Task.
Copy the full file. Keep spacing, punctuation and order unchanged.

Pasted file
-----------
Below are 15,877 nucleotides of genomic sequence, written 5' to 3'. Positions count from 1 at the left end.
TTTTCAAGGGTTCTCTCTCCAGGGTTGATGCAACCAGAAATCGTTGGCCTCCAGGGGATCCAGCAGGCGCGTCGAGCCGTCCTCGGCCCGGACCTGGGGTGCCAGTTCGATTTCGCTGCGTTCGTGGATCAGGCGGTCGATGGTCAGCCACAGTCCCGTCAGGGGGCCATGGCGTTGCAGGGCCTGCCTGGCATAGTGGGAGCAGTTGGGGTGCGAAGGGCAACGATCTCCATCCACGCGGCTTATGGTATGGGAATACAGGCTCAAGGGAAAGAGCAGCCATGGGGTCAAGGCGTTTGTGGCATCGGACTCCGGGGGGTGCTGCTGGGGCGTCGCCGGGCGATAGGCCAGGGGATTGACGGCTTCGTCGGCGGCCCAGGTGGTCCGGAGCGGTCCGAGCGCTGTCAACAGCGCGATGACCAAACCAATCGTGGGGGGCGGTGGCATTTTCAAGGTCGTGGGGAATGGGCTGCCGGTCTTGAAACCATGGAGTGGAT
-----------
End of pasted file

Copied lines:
Below are 15,877 nucleotides of genomic sequence, written 5' to 3'. Positions count from 1 at the left end.
TTTTCAAGGGTTCTCTCTCCAGGGTTGATGCAACCAGAAATCGTTGGCCTCCAGGGGATCCAGCAGGCGCGTCGAGCCGTCCTCGGCCCGGACCTGGGGTGCCAGTTCGATTTCGCTGCGTTCGTGGATCAGGCGGTCGATGGTCAGCCACAGTCCCGTCAGGGGGCCATGGCGTTGCAGGGCCTGCCTGGCATAGTGGGAGCAGTTGGGGTGCGAAGGGCAACGATCTCCATCCACGCGGCTTATGGTATGGGAATACAGGCTCAAGGGAAAGAGCAGCCATGGGGTCAAGGCGTTTGTGGCATCGGACTCCGGGGGGTGCTGCTGGGGCGTCGCCGGGCGATAGGCCAGGGGATTGACGGCTTCGTCGGCGGCCCAGGTGGTCCGGAGCGGTCCGAGCGCTGTCAACAGCGCGATGACCAAACCAATCGTGGGGGGCGGTGGCATTTTCAAGGTCGTGGGGAATGGGCTGCCGGTCTTGAAACCATGGAGTGGAT